What are the symptoms of radon in your home?       persistent cough.  ·   coughing up blood.·   wheezing.·   shortness of breath.·   hoarseness.·   chest pain, especially when you cough or laugh.·   frequent infections such as bronchitis and pneumonia.


Radon can be controlled in a number of ways, with the control action depending on the level of radon. The primary control actions are to prevent radon from entering the home by either blocking off or sealing potential entry points or to reduce the amount by increasing ventilation. Sealing or blocking radon entry points may require covering exposed earth in basements, storage areas, drains, and crawlspaces with impermeable materials, such as plastic sheeting pr metal. Cracks and openings can be sealed with mortar or caulking. Household ventilation, which can push radon out instead of pulling it inside the home, can be increased with strategically placed fans. In addition, by altering the air pressure inside the home, the vacuum effect can be reduced. This can be accomplished by switching the air  source of certain appliances, such as furnaces and clothes dryers, from inside to outside the home.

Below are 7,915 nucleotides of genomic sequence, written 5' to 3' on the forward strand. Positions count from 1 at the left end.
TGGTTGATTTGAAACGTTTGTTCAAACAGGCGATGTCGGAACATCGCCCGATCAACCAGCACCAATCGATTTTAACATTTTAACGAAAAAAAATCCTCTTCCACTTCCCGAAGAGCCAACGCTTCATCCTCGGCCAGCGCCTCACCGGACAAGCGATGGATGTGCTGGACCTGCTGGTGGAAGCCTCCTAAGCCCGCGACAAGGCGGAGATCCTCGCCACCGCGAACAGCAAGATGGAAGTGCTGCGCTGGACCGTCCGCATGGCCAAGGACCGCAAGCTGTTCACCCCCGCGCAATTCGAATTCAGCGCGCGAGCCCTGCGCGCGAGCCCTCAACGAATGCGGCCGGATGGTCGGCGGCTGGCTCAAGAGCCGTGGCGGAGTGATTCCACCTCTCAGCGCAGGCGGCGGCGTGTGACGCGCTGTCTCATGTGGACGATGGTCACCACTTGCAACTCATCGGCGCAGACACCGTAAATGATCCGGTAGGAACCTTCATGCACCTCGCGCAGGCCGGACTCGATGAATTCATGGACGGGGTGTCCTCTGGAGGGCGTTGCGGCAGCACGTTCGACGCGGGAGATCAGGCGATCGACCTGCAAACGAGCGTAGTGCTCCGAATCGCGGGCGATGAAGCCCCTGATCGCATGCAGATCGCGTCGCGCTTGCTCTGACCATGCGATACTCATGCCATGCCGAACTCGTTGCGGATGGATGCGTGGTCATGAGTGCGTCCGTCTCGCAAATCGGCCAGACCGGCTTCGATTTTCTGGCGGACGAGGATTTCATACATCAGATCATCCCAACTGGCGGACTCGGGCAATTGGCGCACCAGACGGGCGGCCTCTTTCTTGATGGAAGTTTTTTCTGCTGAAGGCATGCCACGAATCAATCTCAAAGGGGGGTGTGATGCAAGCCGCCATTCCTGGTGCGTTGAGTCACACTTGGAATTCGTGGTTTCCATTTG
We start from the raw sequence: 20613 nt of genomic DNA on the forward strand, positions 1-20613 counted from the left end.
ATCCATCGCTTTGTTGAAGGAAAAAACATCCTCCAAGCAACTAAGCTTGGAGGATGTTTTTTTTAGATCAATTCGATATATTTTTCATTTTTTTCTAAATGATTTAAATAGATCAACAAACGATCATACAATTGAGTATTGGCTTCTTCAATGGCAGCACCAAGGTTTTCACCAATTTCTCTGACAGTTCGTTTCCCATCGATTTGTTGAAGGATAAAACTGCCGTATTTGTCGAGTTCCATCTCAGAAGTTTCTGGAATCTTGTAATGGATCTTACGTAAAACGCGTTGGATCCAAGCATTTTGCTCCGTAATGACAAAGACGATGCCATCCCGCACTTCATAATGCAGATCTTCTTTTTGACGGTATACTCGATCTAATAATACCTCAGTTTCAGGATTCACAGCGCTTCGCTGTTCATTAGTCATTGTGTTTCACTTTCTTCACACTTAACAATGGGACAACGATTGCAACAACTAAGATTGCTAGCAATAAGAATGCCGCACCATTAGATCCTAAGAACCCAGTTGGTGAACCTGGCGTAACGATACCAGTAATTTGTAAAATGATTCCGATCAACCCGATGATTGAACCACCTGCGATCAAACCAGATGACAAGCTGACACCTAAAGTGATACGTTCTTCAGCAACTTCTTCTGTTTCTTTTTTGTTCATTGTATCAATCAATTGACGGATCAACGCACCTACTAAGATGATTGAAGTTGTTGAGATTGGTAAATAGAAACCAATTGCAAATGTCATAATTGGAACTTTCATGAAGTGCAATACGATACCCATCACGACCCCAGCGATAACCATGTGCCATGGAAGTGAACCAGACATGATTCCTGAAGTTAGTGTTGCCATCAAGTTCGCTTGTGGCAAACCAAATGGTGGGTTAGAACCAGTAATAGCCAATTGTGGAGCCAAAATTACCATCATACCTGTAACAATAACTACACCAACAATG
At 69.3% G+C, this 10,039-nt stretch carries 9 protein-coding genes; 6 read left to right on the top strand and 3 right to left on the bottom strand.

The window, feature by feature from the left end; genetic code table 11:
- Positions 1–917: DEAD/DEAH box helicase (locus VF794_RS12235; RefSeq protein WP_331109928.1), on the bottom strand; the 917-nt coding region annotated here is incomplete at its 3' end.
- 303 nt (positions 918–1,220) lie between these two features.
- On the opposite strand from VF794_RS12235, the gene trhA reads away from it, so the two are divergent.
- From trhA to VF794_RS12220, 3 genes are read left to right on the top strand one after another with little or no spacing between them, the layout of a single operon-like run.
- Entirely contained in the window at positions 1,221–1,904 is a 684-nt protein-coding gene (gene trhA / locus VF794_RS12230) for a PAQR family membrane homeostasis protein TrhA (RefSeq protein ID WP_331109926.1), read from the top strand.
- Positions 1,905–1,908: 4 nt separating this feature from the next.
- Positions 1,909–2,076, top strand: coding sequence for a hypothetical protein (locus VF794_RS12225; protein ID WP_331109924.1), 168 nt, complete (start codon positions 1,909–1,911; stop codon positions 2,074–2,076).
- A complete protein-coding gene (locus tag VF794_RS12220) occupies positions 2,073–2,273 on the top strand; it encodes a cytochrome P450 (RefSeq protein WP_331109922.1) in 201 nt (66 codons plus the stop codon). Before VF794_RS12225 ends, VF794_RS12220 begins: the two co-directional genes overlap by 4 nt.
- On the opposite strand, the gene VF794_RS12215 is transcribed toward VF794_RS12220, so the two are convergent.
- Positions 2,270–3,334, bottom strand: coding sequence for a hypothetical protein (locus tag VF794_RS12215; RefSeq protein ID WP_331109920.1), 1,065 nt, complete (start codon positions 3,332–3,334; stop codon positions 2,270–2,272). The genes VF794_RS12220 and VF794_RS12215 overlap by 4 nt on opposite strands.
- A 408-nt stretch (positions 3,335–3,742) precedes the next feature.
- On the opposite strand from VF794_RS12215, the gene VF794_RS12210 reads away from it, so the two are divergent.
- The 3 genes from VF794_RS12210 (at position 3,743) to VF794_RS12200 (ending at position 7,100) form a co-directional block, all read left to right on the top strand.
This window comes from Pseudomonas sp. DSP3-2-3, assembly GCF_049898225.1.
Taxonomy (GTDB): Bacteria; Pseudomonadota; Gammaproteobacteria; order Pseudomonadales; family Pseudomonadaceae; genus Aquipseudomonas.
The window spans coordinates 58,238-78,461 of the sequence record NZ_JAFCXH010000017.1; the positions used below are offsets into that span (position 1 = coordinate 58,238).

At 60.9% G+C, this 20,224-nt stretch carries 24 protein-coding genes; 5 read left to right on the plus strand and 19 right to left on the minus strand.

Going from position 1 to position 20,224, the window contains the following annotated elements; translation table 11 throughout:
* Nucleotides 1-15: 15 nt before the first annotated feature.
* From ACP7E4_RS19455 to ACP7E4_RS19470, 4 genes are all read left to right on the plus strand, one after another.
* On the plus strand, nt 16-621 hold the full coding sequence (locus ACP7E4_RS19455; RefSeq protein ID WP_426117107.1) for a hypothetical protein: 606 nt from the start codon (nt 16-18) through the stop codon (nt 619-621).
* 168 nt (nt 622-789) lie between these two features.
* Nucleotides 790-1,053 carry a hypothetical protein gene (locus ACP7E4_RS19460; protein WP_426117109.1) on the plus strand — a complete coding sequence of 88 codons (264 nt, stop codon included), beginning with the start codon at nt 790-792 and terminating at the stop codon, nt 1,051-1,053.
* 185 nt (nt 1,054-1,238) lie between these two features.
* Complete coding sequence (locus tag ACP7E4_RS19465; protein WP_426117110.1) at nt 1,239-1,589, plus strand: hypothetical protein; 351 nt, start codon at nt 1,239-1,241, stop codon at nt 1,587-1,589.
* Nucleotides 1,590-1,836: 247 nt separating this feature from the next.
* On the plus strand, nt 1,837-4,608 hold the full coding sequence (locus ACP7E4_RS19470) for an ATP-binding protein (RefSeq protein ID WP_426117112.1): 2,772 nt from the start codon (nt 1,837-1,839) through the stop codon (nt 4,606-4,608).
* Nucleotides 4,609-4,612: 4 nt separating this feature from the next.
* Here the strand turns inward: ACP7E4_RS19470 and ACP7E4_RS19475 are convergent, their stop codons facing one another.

Miller, G. Tyler Jr. 2004. Environmental Science. Thomson Learning, USA. Wagner, T. 1994. In our backyard. John Wiley & Sons, INC, New York.